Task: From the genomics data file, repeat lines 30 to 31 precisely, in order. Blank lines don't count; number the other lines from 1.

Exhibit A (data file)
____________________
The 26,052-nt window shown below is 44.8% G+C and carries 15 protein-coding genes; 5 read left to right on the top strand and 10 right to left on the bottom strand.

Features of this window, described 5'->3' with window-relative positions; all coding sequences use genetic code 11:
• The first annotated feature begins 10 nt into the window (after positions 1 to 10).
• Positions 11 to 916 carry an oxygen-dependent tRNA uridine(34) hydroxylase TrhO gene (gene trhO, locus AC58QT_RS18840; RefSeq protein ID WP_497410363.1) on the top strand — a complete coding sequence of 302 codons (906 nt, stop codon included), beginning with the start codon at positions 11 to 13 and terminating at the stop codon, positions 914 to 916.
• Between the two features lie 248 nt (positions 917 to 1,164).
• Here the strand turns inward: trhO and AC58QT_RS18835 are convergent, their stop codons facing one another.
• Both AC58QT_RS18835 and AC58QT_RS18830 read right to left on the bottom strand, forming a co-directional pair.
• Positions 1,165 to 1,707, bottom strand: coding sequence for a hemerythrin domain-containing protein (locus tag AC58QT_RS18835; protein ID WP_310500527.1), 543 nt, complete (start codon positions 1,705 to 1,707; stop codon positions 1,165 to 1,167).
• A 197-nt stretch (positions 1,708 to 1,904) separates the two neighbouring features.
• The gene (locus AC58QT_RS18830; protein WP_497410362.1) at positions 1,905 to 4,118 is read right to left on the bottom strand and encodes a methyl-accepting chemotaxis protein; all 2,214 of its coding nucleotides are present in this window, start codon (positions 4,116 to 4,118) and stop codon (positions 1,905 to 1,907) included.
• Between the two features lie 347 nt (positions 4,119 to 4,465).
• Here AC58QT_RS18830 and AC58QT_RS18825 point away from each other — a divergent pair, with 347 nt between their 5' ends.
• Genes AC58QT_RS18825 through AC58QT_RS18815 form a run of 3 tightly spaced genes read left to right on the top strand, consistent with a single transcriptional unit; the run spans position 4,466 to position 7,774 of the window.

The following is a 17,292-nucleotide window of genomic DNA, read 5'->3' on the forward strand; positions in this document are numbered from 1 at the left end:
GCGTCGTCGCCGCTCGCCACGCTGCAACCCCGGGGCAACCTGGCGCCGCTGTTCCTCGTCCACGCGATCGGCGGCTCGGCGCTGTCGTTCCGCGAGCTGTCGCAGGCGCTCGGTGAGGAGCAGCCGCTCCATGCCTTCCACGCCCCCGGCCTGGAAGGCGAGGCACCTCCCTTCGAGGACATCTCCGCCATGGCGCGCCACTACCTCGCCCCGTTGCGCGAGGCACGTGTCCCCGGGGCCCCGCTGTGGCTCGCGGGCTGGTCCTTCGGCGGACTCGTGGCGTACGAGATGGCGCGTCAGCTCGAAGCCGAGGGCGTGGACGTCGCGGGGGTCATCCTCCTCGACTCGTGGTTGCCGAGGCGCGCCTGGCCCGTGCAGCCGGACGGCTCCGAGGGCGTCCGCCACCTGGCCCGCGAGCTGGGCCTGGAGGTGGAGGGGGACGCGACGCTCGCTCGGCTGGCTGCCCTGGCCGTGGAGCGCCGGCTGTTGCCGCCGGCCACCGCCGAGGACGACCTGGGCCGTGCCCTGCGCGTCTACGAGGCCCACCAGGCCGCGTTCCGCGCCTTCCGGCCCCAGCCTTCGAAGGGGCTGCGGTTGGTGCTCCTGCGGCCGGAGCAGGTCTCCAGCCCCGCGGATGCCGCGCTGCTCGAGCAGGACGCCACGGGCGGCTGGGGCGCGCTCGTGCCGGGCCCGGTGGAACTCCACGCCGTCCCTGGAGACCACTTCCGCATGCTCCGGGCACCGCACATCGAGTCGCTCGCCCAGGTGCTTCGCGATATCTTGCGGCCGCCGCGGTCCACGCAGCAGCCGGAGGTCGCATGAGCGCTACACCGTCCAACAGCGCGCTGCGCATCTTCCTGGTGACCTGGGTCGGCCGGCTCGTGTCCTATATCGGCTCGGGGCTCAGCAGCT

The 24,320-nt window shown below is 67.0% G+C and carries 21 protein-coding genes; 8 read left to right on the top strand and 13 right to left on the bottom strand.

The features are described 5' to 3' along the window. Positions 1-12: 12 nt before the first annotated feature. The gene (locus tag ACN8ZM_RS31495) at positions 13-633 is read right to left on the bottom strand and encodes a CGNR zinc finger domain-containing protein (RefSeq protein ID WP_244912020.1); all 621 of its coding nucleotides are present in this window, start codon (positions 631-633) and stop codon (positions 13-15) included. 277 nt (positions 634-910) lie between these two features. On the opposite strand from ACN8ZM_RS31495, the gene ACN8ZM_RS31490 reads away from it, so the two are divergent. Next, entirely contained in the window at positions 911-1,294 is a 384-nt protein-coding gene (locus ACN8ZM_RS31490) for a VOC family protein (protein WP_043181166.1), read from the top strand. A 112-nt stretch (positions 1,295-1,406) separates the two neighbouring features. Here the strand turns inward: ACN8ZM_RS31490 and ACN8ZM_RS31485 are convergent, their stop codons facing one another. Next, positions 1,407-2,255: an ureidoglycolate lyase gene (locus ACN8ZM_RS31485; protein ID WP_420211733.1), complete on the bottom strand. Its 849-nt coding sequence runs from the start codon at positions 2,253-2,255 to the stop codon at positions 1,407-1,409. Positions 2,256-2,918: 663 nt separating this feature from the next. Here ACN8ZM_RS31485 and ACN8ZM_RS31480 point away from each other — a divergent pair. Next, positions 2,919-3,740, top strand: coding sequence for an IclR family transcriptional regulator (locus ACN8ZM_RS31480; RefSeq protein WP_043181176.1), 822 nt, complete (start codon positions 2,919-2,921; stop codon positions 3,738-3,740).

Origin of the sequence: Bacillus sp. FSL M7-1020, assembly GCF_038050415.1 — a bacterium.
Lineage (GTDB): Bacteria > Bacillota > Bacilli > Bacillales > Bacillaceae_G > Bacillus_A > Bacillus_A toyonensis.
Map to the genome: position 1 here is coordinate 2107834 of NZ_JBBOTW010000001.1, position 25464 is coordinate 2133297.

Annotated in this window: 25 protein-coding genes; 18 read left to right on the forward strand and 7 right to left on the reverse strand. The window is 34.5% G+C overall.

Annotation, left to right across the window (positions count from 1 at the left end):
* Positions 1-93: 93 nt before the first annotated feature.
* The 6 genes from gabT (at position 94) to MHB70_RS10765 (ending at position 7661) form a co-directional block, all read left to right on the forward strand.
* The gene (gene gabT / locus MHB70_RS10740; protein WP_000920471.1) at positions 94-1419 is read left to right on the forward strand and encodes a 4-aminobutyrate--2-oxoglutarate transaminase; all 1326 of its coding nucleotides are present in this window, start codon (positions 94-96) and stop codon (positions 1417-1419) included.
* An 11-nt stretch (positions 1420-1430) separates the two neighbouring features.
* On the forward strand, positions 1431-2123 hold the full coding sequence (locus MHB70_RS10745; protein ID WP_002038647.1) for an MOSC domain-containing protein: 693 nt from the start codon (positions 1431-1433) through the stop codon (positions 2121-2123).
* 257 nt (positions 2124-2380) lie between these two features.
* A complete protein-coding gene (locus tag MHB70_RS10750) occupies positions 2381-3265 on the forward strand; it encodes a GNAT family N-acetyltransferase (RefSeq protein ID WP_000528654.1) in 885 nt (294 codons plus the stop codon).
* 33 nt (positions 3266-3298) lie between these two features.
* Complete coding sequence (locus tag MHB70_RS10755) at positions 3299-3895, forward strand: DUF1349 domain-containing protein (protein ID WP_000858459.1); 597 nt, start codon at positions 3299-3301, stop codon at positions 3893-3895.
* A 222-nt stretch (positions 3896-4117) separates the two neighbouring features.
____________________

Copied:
* 33 nt (positions 3266-3298) lie between these two features.
* Complete coding sequence (locus tag MHB70_RS10755) at positions 3299-3895, forward strand: DUF1349 domain-containing protein (protein ID WP_000858459.1); 597 nt, start codon at positions 3299-3301, stop codon at positions 3893-3895.